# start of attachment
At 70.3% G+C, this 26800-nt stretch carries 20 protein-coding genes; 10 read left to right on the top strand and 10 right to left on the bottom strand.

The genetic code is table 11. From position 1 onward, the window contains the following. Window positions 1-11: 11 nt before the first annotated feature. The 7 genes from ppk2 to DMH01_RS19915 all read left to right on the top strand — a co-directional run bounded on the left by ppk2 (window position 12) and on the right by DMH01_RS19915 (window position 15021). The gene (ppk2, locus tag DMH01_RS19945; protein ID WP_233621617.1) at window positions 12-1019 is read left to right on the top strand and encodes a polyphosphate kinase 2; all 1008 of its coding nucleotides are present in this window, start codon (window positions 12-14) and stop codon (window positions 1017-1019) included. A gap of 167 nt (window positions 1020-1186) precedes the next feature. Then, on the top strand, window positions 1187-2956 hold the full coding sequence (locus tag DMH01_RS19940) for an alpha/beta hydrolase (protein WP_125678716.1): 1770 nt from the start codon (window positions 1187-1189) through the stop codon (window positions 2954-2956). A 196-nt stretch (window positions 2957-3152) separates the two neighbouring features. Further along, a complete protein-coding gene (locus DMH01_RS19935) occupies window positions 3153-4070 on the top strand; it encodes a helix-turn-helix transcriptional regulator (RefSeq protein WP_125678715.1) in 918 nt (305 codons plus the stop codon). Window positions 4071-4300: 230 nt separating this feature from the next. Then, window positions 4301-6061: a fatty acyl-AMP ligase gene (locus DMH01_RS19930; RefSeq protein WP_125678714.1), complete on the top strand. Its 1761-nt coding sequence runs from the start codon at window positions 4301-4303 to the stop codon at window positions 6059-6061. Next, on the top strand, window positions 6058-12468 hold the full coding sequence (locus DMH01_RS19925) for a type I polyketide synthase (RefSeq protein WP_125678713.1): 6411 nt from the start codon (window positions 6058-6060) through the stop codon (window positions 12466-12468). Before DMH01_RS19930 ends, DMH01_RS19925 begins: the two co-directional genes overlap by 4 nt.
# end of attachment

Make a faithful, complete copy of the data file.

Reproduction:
At 70.3% G+C, this 26800-nt stretch carries 20 protein-coding genes; 10 read left to right on the top strand and 10 right to left on the bottom strand.

The genetic code is table 11. From position 1 onward, the window contains the following. Window positions 1-11: 11 nt before the first annotated feature. The 7 genes from ppk2 to DMH01_RS19915 all read left to right on the top strand — a co-directional run bounded on the left by ppk2 (window position 12) and on the right by DMH01_RS19915 (window position 15021). The gene (ppk2, locus tag DMH01_RS19945; protein ID WP_233621617.1) at window positions 12-1019 is read left to right on the top strand and encodes a polyphosphate kinase 2; all 1008 of its coding nucleotides are present in this window, start codon (window positions 12-14) and stop codon (window positions 1017-1019) included. A gap of 167 nt (window positions 1020-1186) precedes the next feature. Then, on the top strand, window positions 1187-2956 hold the full coding sequence (locus tag DMH01_RS19940) for an alpha/beta hydrolase (protein WP_125678716.1): 1770 nt from the start codon (window positions 1187-1189) through the stop codon (window positions 2954-2956). A 196-nt stretch (window positions 2957-3152) separates the two neighbouring features. Further along, a complete protein-coding gene (locus DMH01_RS19935) occupies window positions 3153-4070 on the top strand; it encodes a helix-turn-helix transcriptional regulator (RefSeq protein WP_125678715.1) in 918 nt (305 codons plus the stop codon). Window positions 4071-4300: 230 nt separating this feature from the next. Then, window positions 4301-6061: a fatty acyl-AMP ligase gene (locus DMH01_RS19930; RefSeq protein WP_125678714.1), complete on the top strand. Its 1761-nt coding sequence runs from the start codon at window positions 4301-4303 to the stop codon at window positions 6059-6061. Next, on the top strand, window positions 6058-12468 hold the full coding sequence (locus DMH01_RS19925) for a type I polyketide synthase (RefSeq protein WP_125678713.1): 6411 nt from the start codon (window positions 6058-6060) through the stop codon (window positions 12466-12468). Before DMH01_RS19930 ends, DMH01_RS19925 begins: the two co-directional genes overlap by 4 nt.